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Interview: Darren Drone & Chanáe Curtis of FALSTAFF at Opera San José Represent the New Face of Opera

The two rising stars perform in Verdi's comedic masterpiece February 11th to 26th

Interview: Darren Drone & Chanáe Curtis of FALSTAFF at Opera San José Represent the New Face of Opera
Chanáe Curtis as Alice Ford taunts Darren Drone as the ​​​​title
character in Opera San José's production of Verdi's Falstaff
(photo by David Allen)

Opera San José is continuing its practice of offering a more inclusive and welcoming vision for the artform with the casting of two exciting young Black American singers in its rollicking production of Verdi's beloved comedic masterpiece Falstaff. Baritone Darren Drone is taking on the title role of Shakespeare's mischievous knight. Praised by Opera News for his "gorgeously warm tone and deep resonance," Drone is quickly rising in the classical music world, appearing as a featured soloist in the 21-22 Metropolitan Opera's Porgy and Bess and as Morales in Santa Fe Opera's 2022 Carmen. Soprano Chanáe Curtis is performing the role of Alice Ford. Curtis made her Met debut as Annie in its 2019 Porgy and Bess and returned as Countess Ceprano in Rigoletto. She has also performed extensively abroad, including with the Welsh National Opera and in a guest appearance at Buckingham Palace for Prince (now King) Charles.

I had the pleasure of speaking with Drone and Curtis by phone earlier this week as they were deep into rehearsals. We talked about what they particularly love about Falstaff, their paths to finding careers in opera, their experiences as Black opera singers and the thrill of performing at the Met. In conversation, both are engagingly down to earth with a healthy sense of humor, with Drone being more direct and jovial and Curtis a bit more introspective and loquacious. The following are edited excerpts from two separate conversations.

You're both making your Opera San José debuts with Falstaff. How did you come to their attention?

Darren Drone: I auditioned for them in the fall of 2021 when I was in a couple of choruses at the Met, and they seemed to like me. I got a call a couple of months after that when I was at Florida Grand Opera, and they said they wanted me to play Falstaff, which was really, really surprising. I covered it last summer at Santa Fe, but I didn't think that it was really a possibility until maybe a little down the line, just because Falstaff is usually played by someone who is well into their career, a little bit older, and it's very vocally demanding. So I was really surprised - and here I am!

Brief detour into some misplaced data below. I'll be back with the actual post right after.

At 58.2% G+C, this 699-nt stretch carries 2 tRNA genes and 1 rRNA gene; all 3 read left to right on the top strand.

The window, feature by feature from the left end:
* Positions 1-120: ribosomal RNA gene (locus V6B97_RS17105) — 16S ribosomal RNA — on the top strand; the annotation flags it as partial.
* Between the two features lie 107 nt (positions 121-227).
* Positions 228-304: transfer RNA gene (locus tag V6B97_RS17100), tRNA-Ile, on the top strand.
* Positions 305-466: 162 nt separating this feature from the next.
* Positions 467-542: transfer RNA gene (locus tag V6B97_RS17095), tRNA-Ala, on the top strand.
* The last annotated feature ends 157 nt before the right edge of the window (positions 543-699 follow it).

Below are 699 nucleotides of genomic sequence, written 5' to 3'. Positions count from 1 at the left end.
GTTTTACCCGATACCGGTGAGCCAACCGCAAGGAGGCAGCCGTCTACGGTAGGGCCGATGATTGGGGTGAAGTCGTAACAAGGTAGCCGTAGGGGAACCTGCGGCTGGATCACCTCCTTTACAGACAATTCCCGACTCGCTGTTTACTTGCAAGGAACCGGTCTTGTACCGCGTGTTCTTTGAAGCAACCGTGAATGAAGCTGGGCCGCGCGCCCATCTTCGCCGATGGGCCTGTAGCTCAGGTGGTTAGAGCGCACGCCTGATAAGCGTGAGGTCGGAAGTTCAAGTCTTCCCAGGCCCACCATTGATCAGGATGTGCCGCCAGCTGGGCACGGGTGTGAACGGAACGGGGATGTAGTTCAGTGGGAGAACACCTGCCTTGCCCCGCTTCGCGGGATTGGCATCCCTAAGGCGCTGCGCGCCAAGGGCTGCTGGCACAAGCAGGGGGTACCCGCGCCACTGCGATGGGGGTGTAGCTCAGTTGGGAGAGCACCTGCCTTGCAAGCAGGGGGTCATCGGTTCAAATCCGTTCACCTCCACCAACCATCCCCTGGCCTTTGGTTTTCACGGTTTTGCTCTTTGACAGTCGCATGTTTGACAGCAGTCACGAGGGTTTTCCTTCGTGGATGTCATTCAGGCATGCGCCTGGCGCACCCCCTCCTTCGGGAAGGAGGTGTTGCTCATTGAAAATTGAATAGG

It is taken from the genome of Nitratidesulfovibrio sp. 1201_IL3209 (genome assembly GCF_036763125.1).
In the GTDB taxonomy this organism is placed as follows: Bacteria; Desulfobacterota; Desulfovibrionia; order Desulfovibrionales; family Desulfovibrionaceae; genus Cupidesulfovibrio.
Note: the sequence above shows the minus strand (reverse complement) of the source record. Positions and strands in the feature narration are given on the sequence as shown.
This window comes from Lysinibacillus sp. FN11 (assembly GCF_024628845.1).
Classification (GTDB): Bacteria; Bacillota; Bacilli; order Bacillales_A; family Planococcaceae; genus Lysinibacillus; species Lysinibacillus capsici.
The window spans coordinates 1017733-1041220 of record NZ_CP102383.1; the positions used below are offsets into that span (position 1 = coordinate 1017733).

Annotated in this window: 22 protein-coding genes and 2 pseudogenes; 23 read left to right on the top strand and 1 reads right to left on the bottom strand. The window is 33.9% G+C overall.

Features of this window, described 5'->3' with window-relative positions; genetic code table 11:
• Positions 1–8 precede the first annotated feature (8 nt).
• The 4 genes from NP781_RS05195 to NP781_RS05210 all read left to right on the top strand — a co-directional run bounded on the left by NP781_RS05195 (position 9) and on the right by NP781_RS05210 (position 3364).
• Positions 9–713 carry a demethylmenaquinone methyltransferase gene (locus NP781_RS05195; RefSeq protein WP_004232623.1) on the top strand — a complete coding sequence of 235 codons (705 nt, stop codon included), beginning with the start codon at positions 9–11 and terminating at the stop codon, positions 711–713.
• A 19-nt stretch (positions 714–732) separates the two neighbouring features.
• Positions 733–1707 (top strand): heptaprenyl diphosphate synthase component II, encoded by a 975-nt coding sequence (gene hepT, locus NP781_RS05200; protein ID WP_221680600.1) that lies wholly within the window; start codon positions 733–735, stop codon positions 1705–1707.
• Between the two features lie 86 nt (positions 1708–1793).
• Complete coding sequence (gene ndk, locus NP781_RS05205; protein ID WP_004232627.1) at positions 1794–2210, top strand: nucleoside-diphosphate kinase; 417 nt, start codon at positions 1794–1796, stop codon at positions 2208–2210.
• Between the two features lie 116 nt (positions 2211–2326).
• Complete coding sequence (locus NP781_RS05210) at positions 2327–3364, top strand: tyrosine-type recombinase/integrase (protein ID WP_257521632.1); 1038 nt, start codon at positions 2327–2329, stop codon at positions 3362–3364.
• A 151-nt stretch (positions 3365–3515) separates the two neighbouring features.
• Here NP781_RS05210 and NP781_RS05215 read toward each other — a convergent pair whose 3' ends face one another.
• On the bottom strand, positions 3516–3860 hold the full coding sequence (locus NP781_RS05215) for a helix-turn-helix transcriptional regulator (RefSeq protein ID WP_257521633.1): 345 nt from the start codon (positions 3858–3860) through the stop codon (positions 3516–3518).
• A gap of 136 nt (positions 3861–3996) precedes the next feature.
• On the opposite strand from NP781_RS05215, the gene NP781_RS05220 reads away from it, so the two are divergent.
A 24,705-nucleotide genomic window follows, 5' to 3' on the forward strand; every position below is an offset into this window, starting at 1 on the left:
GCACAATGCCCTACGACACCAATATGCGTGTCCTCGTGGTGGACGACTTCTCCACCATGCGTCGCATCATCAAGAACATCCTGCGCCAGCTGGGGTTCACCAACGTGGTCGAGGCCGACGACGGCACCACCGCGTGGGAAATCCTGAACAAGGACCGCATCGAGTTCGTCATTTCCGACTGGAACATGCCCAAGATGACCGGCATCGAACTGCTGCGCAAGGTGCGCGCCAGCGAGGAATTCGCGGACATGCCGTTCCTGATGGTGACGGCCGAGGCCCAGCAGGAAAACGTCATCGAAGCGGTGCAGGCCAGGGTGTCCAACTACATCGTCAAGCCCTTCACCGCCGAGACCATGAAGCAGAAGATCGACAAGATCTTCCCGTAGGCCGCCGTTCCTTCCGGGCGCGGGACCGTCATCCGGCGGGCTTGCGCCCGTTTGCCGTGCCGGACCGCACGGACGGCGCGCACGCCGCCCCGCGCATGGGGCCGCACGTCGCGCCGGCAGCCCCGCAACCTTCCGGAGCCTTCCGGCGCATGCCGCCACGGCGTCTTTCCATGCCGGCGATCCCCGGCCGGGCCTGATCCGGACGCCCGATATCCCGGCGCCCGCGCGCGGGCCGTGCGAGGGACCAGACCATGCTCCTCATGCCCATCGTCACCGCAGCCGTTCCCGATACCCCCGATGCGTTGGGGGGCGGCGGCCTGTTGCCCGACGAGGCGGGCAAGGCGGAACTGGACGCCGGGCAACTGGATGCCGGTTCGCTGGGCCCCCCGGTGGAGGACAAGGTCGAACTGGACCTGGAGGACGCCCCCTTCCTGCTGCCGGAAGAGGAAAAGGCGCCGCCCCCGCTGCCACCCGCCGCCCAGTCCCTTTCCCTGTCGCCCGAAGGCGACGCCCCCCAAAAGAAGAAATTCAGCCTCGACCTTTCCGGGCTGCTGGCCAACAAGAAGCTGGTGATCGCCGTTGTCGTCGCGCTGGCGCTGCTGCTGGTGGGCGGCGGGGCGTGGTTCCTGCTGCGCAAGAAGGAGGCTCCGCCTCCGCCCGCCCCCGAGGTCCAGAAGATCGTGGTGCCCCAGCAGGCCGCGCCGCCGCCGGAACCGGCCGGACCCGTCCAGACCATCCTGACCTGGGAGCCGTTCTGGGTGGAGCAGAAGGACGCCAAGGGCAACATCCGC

Chanáe Curtis: It was a really easy process, which never happens! I auditioned for them I think last fall, and then I was cast. I was really interested in working with Opera San José because of the work that they're doing and what [General Director] Shawna Lucey has brought to the company.

Interview: Darren Drone & Chanáe Curtis of FALSTAFF at Opera San José Represent the New Face of Opera
Soprano Chanáe Curtis
(photo courtesy of Opera San José​​​​​)

Were these on your list of dream roles?

CC: Yes! It's a role where you get to express a lot of different sides of yourself, and you get to use different parts of your voice as a soprano, which is why it's such a great exercise in preparing for larger roles where you've got a lot of stage time. It teaches you a lot about how to manage the voice and the breath and the body. I'm hoping it's a role that I get to enter into a lot of houses with. In doing it for a second time now, I'm really starting to come into my own with it, finding the things that make my Alice stand out.

DD: Oh, absolutely. Falstaff and one of his archnemeses in the show, Ford, both of those are great baritone roles. It's definitely been on my radar as something I wanted to play. I didn't think I would get to play it so soon, but am absolutely thrilled to get to do so.

What do you especially love about Falstaff?

DD: Falstaff is actually one of my favorite operas. It's so unique in that once the train starts going, it never really stops. It's sort of like the musical Rent. To me they operate in a similar way. Once you start going, you just kind of steamroll to that ending.